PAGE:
Favela life: ‘See nothing and say nothing. It’s how you stay alive’

A Rio favela resident tells how the global media has not found the ‘real Brazil’ during the World Cup

A resident stands amongst the remains of demolished homes in the Metro Mangueira favela, approximately 750 metres from the Maracana stadium, where the final of the World Cup will be played tomorrow. The homes were thought to have been knocked down for a parking lot for the stadium, though that has yet to be built. Photograph: Mario Tama/Getty Images

A resident stands amongst the remains of demolished homes in the Metro Mangueira favela, approximately 750 metres from the Maracana stadium, where the final of the World Cup will be played tomorrow. The homes were thought to have been knocked down for a parking lot for the stadium, though that has yet to be built. Photograph: Mario Tama/Getty Images

Sat, Jul 12, 2014, 01:00

Journalists are getting ready to go home, after the frenzy of uncovering the “real Brazil”. Favelas all over Brazil have been invaded by camera crews hoping to uncover the “reality” within these meandering alleyways we call home. Visiting a favela seems exotic and edgy, and toothy smiles mask the fear something sordid might unfold.

But, the real truth doesn’t make the final edit. You see, favelados obey the “law of silence”, an ingrained and automatic defence. You see nothing, you hear nothing, and you say nothing. The law of silence even penetrates my home. Someone could be shot dead next to my son, but he will tell me he saw nothing. He’ll believe it too. It’s better that way. It’s how you stay alive.

I wasn’t born in a favela; maybe that’s why I see things as I do. I moved from one type of poverty in the state where I was born, to a completely other type here in Rio de Janeiro. After decades of cleaning the homes of the rich (starting when I was eight), life brought me to raise my sons in this surreal place.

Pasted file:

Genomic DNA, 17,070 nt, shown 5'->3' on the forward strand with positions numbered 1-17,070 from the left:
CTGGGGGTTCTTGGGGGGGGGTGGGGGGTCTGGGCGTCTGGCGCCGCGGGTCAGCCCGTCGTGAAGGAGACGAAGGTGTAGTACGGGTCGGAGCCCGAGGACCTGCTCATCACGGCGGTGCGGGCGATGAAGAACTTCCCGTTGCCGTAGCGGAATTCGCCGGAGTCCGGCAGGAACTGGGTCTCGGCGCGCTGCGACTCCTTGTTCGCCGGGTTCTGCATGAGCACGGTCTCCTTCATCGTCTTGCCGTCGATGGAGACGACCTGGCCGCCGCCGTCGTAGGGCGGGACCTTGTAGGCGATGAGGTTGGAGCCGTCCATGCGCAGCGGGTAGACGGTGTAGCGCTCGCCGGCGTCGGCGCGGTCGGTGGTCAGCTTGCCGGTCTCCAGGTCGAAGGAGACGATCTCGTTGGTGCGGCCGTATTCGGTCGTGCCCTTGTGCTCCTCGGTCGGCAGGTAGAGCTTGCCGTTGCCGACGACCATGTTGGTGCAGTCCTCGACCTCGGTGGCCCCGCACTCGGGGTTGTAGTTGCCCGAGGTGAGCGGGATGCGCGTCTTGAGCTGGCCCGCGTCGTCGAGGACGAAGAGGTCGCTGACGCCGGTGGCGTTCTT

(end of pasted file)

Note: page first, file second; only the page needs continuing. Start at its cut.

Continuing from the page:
Violence is normal here, although we see fewer bodies in recent years. I remember, when my boys were young, setting up a little table in front of my house, to sell cakes. As I sat there, two guys walked past, arguing; one little, the other large. The short one was a trafficker, gun in hand, while the bigger guy was probably here to buy drugs. The argument developed, and the big guy was shot; first in the stomach, then in the chest, and finally in the head, just to be sure.

Body removed

All of this on the street outside a barber’s shop, on a sunny afternoon. The body was quickly scuttled into one of the alleyways, by a group of traffickers who appeared after the last shot rang out. Then, the barber came out with buckets of water, and a brush, to scrub away the blood. Moments later, it was like nothing had happened. And, nothing had. Nothing that would ever be spoken of.

The favela in which I live is not pacified, nor will it ever be. We’re not on the right part of the map for that. So, there are no police and no state presence. Instead, heavily armed teenagers patrol the streets, and lay down the law. We do as they say, or suffer the consequences. There are lots of rules; often we need to guess what these are.